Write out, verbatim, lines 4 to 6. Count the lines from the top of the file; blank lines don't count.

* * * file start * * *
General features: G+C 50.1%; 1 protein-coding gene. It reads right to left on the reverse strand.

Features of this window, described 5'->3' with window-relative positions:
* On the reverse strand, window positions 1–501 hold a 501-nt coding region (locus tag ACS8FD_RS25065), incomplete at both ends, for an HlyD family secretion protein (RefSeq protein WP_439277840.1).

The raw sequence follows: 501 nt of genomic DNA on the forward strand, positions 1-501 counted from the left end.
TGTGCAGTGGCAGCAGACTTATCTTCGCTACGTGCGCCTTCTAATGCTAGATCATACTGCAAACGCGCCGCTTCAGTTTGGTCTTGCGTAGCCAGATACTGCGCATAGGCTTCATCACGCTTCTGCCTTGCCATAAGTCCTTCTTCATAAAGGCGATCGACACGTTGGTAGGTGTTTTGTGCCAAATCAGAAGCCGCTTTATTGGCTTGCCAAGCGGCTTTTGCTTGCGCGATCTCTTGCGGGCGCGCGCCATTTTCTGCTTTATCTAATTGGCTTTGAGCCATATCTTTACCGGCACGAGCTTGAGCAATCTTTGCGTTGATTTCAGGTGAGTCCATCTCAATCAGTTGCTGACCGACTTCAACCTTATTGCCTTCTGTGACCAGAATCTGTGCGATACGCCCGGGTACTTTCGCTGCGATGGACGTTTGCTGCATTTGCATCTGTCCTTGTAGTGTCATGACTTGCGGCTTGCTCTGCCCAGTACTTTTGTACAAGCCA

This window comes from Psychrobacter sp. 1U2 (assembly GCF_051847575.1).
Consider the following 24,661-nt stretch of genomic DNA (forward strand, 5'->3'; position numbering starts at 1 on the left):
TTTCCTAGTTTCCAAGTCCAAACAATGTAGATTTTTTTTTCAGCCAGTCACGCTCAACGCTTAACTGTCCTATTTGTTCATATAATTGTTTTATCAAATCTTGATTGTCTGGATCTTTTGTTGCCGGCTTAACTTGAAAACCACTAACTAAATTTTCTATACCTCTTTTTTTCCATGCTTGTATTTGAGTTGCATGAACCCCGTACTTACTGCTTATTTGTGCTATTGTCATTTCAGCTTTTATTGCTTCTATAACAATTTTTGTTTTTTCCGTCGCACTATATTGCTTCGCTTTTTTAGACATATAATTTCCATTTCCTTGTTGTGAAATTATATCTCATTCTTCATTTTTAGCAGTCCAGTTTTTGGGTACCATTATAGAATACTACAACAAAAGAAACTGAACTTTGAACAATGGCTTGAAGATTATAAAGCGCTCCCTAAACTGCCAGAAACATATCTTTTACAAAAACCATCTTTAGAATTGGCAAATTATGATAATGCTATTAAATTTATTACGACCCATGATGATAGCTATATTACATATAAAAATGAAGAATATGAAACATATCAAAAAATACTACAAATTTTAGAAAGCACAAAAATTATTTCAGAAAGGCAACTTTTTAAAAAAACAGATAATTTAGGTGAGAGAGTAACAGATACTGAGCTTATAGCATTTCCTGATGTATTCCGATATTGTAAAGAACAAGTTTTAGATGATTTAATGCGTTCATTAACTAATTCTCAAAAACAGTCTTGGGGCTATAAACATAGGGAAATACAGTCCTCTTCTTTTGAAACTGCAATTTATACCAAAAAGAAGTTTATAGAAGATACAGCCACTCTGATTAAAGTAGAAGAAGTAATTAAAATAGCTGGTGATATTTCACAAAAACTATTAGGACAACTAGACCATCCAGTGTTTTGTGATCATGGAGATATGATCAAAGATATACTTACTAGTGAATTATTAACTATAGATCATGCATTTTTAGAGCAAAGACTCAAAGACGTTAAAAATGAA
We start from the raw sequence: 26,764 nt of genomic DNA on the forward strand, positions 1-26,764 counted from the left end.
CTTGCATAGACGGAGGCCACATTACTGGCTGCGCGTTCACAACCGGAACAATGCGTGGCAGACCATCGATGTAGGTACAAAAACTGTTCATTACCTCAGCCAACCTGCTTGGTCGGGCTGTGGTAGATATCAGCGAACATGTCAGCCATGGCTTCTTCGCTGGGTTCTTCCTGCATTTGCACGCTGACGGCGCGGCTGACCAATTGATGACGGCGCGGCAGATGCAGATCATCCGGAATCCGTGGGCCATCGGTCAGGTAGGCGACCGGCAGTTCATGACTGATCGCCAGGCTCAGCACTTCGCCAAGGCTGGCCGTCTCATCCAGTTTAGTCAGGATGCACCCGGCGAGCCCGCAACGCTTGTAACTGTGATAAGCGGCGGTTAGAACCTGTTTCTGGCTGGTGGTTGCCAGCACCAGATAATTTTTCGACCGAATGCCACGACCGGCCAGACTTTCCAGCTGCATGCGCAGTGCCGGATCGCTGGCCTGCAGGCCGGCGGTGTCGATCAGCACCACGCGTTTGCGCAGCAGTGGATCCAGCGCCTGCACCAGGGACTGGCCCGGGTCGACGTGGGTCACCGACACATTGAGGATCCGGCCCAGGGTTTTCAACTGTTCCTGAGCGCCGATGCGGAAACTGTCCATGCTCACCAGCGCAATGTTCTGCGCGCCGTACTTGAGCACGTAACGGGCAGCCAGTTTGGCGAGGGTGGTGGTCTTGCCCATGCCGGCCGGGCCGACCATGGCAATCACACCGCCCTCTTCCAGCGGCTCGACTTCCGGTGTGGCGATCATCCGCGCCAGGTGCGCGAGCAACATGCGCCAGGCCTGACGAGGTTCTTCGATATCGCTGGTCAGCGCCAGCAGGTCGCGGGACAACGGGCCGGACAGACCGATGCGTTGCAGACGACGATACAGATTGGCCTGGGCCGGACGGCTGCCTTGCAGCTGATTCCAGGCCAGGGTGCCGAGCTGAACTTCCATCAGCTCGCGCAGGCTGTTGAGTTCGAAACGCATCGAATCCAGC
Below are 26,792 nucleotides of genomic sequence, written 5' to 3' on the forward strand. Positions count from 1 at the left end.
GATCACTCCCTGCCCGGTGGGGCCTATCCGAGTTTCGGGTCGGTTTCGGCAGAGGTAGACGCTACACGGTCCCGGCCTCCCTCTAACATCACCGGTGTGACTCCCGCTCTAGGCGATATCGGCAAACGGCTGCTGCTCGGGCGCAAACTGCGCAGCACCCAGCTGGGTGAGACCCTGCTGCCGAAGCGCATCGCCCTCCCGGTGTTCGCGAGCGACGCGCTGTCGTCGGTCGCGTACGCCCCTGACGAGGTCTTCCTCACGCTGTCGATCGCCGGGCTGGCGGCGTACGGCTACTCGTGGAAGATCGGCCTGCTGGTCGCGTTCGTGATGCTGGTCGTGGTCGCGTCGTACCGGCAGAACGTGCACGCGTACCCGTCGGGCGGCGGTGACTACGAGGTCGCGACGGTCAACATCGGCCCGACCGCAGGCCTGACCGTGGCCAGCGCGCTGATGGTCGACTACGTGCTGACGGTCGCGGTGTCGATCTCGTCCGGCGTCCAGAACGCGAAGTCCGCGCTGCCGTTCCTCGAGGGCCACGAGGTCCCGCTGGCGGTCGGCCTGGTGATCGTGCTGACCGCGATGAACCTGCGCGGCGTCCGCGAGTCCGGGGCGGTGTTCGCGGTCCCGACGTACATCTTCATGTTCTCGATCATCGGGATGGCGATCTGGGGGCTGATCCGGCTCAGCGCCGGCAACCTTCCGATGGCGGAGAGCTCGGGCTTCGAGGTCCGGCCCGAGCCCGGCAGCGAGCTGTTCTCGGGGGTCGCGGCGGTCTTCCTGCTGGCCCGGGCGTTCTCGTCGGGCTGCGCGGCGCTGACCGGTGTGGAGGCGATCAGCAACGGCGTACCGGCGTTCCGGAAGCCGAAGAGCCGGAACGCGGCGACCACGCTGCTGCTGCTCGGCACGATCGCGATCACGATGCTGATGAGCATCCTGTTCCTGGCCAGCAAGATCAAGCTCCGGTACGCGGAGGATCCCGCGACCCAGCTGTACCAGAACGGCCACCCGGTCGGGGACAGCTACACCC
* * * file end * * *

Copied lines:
The raw sequence follows: 501 nt of genomic DNA on the forward strand, positions 1-501 counted from the left end.
TGTGCAGTGGCAGCAGACTTATCTTCGCTACGTGCGCCTTCTAATGCTAGATCATACTGCAAACGCGCCGCTTCAGTTTGGTCTTGCGTAGCCAGATACTGCGCATAGGCTTCATCACGCTTCTGCCTTGCCATAAGTCCTTCTTCATAAAGGCGATCGACACGTTGGTAGGTGTTTTGTGCCAAATCAGAAGCCGCTTTATTGGCTTGCCAAGCGGCTTTTGCTTGCGCGATCTCTTGCGGGCGCGCGCCATTTTCTGCTTTATCTAATTGGCTTTGAGCCATATCTTTACCGGCACGAGCTTGAGCAATCTTTGCGTTGATTTCAGGTGAGTCCATCTCAATCAGTTGCTGACCGACTTCAACCTTATTGCCTTCTGTGACCAGAATCTGTGCGATACGCCCGGGTACTTTCGCTGCGATGGACGTTTGCTGCATTTGCATCTGTCCTTGTAGTGTCATGACTTGCGGCTTGCTCTGCCCAGTACTTTTGTACAAGCCA

This window comes from Psychrobacter sp. 1U2 (assembly GCF_051847575.1).